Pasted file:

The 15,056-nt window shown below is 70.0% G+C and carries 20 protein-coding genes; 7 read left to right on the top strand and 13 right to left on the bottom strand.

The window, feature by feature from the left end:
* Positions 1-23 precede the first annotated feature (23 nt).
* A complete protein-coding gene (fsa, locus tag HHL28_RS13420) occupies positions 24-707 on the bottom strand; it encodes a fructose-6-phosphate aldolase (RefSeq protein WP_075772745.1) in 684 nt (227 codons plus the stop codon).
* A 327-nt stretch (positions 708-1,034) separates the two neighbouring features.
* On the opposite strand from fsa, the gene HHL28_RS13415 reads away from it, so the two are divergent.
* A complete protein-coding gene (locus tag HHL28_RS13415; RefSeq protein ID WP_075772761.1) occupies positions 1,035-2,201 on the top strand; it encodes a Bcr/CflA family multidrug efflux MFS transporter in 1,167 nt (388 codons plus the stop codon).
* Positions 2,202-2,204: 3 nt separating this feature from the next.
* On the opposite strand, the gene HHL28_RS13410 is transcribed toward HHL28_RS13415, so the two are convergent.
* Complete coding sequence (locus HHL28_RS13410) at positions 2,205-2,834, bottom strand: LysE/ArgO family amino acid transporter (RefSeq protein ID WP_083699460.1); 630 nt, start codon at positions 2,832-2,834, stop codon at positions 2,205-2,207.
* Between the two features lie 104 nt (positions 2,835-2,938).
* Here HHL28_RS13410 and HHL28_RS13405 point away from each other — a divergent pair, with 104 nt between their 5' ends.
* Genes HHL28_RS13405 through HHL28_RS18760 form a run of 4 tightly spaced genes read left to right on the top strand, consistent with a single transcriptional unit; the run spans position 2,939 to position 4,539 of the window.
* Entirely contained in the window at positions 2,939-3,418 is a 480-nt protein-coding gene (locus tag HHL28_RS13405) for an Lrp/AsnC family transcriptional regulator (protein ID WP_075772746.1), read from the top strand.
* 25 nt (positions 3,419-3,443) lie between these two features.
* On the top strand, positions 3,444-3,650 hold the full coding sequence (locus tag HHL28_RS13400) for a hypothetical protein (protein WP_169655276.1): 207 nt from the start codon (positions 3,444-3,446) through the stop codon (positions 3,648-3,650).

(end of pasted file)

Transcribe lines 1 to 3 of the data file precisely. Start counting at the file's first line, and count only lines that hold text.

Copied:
The 15,056-nt window shown below is 70.0% G+C and carries 20 protein-coding genes; 7 read left to right on the top strand and 13 right to left on the bottom strand.

The window, feature by feature from the left end:
* Positions 1-23 precede the first annotated feature (23 nt).